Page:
Iran’s Social Security Organization is one of the dozens of centers of socio-economic crisis, which is caught in a quagmire of corruption and mismanagement, and experts believe that in the not-too-distant future it will collapse due to various problems.
Any country to ensure the welfare of society, public insurance, and social stability need a device with functions appropriate to social conditions to provide relative justice for each of its citizens.
This device is called ‘Social Security Organization’ in Iran. Instead of ensuring the welfare and financial security of the people, it is an organization that is in deep crisis and on the verge of collapse.
According to the statistics of this organization, currently, 42 million people, half of Iran’s population, are covered by social security insurance and use its services. Meanwhile, 6 million people receive pensions, the amount of which reaches about 9,000 billion tomans ($321,5 million) per month.
This state-run organization has entered a path after the Islamic Revolution, which experts believe is nothing but collapse.
While social security should essentially be run by the people and the private sector and overseen by the government, the unwarranted interference of the regime’s officials has misled the organization and drained its financial resources.
The Social Security Organization of Iran once had significant financial resources; However, the bankrupt government of the regime plundered these resources every time it suffered a budget deficit so that the situation of this organization is worsening year by year. One of the complex problems of this organization now is the lack of financial resources and the imbalance of financial statements.
“If the current trend continues, I think in 2021, Social Security will be in a critical situation where, if they direct all the oil pipelines into this organization, they will not be able to solve the problems,” said Hassan Sadeghi, president of the Veterans of the Workers’ Union.
Evidence shows that one of the financial problems of the Social Security Organization is the non-receipt of overdue receivables.
Official statistics show that the government is the largest debtor of this organization, and it postpones the payment of its debt every year.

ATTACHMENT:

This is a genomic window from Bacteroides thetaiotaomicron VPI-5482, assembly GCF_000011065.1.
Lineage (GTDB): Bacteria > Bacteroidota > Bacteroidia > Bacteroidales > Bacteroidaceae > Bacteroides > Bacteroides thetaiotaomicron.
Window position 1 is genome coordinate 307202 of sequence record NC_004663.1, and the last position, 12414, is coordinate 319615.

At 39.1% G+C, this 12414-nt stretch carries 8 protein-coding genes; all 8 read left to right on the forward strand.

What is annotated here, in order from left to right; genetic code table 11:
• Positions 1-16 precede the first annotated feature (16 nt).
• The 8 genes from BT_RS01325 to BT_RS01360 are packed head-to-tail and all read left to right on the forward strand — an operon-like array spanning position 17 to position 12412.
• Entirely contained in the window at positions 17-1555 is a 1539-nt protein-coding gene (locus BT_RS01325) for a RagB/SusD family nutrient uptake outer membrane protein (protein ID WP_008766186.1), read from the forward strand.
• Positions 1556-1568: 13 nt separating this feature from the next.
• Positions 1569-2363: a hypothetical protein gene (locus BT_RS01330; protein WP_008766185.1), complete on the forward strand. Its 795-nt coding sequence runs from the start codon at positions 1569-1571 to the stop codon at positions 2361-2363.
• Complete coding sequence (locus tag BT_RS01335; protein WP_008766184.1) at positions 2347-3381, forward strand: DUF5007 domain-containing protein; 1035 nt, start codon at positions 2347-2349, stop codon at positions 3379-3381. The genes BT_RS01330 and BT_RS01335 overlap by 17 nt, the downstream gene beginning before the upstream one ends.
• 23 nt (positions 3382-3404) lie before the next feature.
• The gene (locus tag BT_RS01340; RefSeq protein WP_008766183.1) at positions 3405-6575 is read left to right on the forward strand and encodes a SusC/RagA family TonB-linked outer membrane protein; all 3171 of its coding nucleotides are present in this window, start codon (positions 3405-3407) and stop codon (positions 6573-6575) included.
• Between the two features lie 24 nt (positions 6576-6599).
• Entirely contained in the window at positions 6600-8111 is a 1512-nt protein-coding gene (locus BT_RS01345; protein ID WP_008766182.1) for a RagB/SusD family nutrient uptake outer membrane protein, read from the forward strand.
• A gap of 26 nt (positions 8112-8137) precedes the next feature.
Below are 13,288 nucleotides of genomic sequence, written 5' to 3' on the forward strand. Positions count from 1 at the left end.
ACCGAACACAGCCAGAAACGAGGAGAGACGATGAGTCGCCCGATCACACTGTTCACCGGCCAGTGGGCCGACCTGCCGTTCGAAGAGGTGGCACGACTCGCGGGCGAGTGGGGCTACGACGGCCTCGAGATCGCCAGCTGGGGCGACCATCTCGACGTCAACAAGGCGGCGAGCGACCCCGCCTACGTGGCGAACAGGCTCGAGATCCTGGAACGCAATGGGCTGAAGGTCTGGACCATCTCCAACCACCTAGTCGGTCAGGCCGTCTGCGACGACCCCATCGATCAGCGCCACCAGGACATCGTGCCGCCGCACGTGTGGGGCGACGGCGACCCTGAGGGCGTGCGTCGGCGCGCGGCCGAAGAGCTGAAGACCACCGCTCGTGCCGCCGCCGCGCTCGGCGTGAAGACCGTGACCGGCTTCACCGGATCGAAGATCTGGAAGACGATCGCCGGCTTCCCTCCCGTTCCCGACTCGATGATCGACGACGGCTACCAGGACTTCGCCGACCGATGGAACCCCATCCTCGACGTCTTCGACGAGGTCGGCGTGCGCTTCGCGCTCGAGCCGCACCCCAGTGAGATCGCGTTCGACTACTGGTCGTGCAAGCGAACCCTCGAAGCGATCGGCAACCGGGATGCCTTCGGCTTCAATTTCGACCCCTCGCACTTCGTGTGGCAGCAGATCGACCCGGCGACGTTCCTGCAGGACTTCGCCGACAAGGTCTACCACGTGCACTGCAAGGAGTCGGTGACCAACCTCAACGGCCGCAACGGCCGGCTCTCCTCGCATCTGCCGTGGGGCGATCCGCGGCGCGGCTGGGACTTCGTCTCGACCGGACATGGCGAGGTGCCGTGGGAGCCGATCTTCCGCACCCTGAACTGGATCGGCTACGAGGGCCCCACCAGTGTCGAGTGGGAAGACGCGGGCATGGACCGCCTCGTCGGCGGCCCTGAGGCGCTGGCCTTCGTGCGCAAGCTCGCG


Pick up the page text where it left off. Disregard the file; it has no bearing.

Mohammad Shariatmadari, the former Minister of Cooperatives, Labor and Social Welfare in the Rouhani government, had acknowledged that “the government owes about 180,000 billion tomans ($6.5 billion) to social security.”
But some statistics indicate that the government owes 400,000 billion tomans ($14.3 billion) to social security. It is said that three billion tomans (about $108 million) are added to this huge debt daily. However, the government is unable to pay its debts due to income poverty and budget deficit.
The regime’s Parliamentary Research Center published a report on the crisis of the Social Security Organization in November 2017, which caused a great deal of controversy at the time.
In its report, the center advised the Social Security Organization to “reform management and operations, avoid government interference in fund affairs, assign medical care, prevent the accumulation of government debt, and increase the retirement age” to address the problems. Despite all the recommendations, the government has raised the retirement age only in the 2022 budget bill.
But the problems of this organization are more complicated than being solved with a few recommendations. The Social Security Organization is currently facing a debt of about 60,000 billion tomans ($2 billion), of which only 40,000 billion tomans ($1,5 billion) is related to bank facilities.
The problem of imbalance in the financial statements of this organization has also become an unsolvable problem. Currently, the financial balance sheet of social security is facing a deficit of 4,500 billion tomans ($161 million), and if this trend continues, this figure is expected to reach 120,000 billion ($4,3 billion) tomans by 2025.
The income and expenditure gap of the Social Security Administration is primarily due to the high number of new retirees compared to the low number of newly insured.
Currently, the Social Security support coefficient is 5.5; That is, it pays a premium of 5.5 people for each pension; However, to balance income and expenses, this figure must reach 6.37 people.
Insurance experts have warned that the organization’s support factor will fall below 4 in the next eight years. Statistics show that the social security support coefficient before the revolution was 25, which seems to be a very desirable figure.
Total debt, accumulated arrears, imbalance of financial statements, government interference, mismanagement of assets, and low support of the Social Security Organization have now become a complex problem that cannot be solved by the regime’s corrupt government. Observers believe that the collapse of this organization, along with the crisis of water, poverty, and unemployment, is one of Iran’s ‘super-challenges’ that will soon affect at least half of Iran’s population.